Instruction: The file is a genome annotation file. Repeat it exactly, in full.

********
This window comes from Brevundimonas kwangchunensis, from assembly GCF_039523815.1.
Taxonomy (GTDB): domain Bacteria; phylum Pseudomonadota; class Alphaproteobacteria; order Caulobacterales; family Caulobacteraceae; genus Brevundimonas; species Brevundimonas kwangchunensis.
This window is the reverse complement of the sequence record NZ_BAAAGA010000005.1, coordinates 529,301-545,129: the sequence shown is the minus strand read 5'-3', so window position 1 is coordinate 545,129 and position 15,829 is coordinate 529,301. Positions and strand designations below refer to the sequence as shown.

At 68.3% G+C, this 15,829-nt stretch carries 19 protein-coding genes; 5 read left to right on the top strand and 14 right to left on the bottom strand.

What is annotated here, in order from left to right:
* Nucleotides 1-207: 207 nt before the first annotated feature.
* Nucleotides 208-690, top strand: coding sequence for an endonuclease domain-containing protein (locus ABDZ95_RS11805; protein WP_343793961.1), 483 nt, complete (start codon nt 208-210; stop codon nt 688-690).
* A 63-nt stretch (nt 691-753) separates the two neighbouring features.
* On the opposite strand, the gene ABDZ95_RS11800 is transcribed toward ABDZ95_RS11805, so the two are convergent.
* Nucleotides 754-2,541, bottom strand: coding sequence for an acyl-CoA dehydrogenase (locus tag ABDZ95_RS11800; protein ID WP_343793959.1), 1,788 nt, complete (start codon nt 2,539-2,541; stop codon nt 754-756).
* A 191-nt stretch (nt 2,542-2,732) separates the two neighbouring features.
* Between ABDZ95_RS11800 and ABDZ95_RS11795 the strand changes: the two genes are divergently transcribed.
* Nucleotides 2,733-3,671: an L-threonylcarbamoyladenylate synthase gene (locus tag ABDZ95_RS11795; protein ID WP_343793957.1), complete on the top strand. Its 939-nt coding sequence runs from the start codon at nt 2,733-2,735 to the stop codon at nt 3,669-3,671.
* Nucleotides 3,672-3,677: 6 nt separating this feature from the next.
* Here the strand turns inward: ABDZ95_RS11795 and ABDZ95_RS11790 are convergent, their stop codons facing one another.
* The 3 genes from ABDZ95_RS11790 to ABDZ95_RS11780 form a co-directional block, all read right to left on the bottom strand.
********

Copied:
This window comes from Brevundimonas kwangchunensis, from assembly GCF_039523815.1.
Taxonomy (GTDB): domain Bacteria; phylum Pseudomonadota; class Alphaproteobacteria; order Caulobacterales; family Caulobacteraceae; genus Brevundimonas; species Brevundimonas kwangchunensis.
This window is the reverse complement of the sequence record NZ_BAAAGA010000005.1, coordinates 529,301-545,129: the sequence shown is the minus strand read 5'-3', so window position 1 is coordinate 545,129 and position 15,829 is coordinate 529,301. Positions and strand designations below refer to the sequence as shown.

At 68.3% G+C, this 15,829-nt stretch carries 19 protein-coding genes; 5 read left to right on the top strand and 14 right to left on the bottom strand.

What is annotated here, in order from left to right:
* Nucleotides 1-207: 207 nt before the first annotated feature.
* Nucleotides 208-690, top strand: coding sequence for an endonuclease domain-containing protein (locus ABDZ95_RS11805; protein WP_343793961.1), 483 nt, complete (start codon nt 208-210; stop codon nt 688-690).
* A 63-nt stretch (nt 691-753) separates the two neighbouring features.
* On the opposite strand, the gene ABDZ95_RS11800 is transcribed toward ABDZ95_RS11805, so the two are convergent.
* Nucleotides 754-2,541, bottom strand: coding sequence for an acyl-CoA dehydrogenase (locus tag ABDZ95_RS11800; protein ID WP_343793959.1), 1,788 nt, complete (start codon nt 2,539-2,541; stop codon nt 754-756).
* A 191-nt stretch (nt 2,542-2,732) separates the two neighbouring features.
* Between ABDZ95_RS11800 and ABDZ95_RS11795 the strand changes: the two genes are divergently transcribed.
* Nucleotides 2,733-3,671: an L-threonylcarbamoyladenylate synthase gene (locus tag ABDZ95_RS11795; protein ID WP_343793957.1), complete on the top strand. Its 939-nt coding sequence runs from the start codon at nt 2,733-2,735 to the stop codon at nt 3,669-3,671.
* Nucleotides 3,672-3,677: 6 nt separating this feature from the next.
* Here the strand turns inward: ABDZ95_RS11795 and ABDZ95_RS11790 are convergent, their stop codons facing one another.
* The 3 genes from ABDZ95_RS11790 to ABDZ95_RS11780 form a co-directional block, all read right to left on the bottom strand.